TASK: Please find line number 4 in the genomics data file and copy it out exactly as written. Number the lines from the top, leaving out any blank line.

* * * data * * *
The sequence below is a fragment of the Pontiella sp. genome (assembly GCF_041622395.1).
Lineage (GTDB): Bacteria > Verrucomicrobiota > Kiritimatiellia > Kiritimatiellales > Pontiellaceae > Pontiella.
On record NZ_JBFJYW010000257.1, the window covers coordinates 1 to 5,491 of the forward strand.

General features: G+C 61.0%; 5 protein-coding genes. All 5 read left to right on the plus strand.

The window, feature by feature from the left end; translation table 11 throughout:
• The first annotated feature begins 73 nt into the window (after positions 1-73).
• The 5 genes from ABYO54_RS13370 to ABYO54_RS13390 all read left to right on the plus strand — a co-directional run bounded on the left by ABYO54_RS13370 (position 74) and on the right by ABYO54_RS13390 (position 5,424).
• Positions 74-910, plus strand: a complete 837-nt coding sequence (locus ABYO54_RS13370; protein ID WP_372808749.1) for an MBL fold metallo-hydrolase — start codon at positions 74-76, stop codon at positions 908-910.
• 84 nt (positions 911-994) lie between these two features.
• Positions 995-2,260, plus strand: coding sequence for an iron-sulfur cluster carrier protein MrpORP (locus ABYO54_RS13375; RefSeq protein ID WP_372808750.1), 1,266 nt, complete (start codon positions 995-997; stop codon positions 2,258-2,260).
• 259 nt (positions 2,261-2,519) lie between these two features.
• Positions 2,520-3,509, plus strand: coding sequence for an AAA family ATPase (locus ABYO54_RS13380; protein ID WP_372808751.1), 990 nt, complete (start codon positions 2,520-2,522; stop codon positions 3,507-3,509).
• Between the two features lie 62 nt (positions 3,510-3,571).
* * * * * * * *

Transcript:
General features: G+C 61.0%; 5 protein-coding genes. All 5 read left to right on the plus strand.